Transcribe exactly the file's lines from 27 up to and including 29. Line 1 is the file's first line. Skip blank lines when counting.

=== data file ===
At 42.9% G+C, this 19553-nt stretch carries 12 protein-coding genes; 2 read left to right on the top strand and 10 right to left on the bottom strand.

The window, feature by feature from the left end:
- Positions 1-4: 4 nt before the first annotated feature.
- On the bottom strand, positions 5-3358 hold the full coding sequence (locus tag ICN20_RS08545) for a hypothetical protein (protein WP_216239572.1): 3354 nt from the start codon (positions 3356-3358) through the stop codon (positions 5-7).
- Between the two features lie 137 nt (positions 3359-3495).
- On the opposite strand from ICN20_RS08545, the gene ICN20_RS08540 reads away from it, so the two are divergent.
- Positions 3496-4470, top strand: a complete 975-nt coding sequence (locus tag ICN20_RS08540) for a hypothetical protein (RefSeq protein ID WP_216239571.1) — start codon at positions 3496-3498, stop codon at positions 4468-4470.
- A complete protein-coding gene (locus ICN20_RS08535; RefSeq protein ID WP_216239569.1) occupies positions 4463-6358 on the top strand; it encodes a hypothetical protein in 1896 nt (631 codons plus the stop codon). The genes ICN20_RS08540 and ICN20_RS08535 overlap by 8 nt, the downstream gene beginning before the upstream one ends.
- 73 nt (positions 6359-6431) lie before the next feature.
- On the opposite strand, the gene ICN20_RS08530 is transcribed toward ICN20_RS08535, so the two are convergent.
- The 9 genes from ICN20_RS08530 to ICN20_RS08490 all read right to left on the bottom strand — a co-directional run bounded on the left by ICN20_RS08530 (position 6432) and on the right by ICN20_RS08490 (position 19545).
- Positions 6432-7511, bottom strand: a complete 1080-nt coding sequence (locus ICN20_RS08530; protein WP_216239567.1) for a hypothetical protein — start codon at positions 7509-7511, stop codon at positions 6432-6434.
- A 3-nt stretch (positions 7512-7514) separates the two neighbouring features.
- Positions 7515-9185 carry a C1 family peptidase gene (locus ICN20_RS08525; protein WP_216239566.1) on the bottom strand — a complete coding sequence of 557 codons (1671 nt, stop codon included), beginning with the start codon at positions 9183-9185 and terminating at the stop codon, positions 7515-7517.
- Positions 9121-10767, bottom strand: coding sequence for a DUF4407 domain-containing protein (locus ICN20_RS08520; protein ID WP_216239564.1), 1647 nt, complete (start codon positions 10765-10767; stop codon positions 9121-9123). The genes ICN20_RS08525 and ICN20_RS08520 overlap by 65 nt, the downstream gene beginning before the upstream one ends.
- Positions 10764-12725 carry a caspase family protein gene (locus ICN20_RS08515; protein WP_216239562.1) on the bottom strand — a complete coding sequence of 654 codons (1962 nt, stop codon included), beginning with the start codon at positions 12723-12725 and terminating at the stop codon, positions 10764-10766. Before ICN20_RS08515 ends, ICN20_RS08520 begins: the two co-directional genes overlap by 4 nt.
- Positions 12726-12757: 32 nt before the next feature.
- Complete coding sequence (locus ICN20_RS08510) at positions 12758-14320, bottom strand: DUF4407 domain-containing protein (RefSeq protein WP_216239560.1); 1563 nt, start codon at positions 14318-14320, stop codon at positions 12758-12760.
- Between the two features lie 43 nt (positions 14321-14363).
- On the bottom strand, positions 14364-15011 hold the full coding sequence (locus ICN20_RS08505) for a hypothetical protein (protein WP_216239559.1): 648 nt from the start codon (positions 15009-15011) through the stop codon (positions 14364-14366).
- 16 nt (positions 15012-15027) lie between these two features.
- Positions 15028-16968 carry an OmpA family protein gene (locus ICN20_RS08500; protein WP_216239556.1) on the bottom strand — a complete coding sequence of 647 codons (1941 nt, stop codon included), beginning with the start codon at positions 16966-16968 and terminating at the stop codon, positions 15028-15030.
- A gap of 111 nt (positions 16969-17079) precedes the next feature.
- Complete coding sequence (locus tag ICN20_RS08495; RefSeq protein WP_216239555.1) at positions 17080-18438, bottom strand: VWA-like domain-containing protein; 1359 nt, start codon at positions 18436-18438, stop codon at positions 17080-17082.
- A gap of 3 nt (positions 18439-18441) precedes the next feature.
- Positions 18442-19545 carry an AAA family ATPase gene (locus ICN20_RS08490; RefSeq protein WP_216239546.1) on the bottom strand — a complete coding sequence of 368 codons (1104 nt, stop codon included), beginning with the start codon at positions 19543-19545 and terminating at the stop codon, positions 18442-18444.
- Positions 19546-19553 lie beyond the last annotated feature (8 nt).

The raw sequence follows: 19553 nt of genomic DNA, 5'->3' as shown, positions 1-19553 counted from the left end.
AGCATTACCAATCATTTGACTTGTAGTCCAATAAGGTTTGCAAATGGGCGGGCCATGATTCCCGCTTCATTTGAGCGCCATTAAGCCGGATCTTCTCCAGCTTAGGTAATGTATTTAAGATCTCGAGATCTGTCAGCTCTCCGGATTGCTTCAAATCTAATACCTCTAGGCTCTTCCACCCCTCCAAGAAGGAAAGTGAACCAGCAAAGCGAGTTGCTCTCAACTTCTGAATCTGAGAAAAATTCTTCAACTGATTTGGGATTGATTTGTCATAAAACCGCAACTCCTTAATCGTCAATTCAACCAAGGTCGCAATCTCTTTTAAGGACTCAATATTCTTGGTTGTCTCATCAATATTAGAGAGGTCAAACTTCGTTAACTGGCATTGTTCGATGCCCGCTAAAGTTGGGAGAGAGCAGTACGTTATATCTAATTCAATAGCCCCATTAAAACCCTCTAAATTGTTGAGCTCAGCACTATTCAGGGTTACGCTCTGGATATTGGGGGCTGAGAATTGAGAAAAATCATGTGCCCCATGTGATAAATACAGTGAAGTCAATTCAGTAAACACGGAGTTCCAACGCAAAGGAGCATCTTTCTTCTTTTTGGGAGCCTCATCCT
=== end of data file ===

- Positions 19546-19553 lie beyond the last annotated feature (8 nt).

The raw sequence follows: 19553 nt of genomic DNA, 5'->3' as shown, positions 1-19553 counted from the left end.
AGCATTACCAATCATTTGACTTGTAGTCCAATAAGGTTTGCAAATGGGCGGGCCATGATTCCCGCTTCATTTGAGCGCCATTAAGCCGGATCTTCTCCAGCTTAGGTAATGTATTTAAGATCTCGAGATCTGTCAGCTCTCCGGATTGCTTCAAATCTAATACCTCTAGGCTCTTCCACCCCTCCAAGAAGGAAAGTGAACCAGCAAAGCGAGTTGCTCTCAACTTCTGAATCTGAGAAAAATTCTTCAACTGATTTGGGATTGATTTGTCATAAAACCGCAACTCCTTAATCGTCAATTCAACCAAGGTCGCAATCTCTTTTAAGGACTCAATATTCTTGGTTGTCTCATCAATATTAGAGAGGTCAAACTTCGTTAACTGGCATTGTTCGATGCCCGCTAAAGTTGGGAGAGAGCAGTACGTTATATCTAATTCAATAGCCCCATTAAAACCCTCTAAATTGTTGAGCTCAGCACTATTCAGGGTTACGCTCTGGATATTGGGGGCTGAGAATTGAGAAAAATCATGTGCCCCATGTGATAAATACAGTGAAGTCAATTCAGTAAACACGGAGTTCCAACGCAAAGGAGCATCTTTCTTCTTTTTGGGAGCCTCATCCT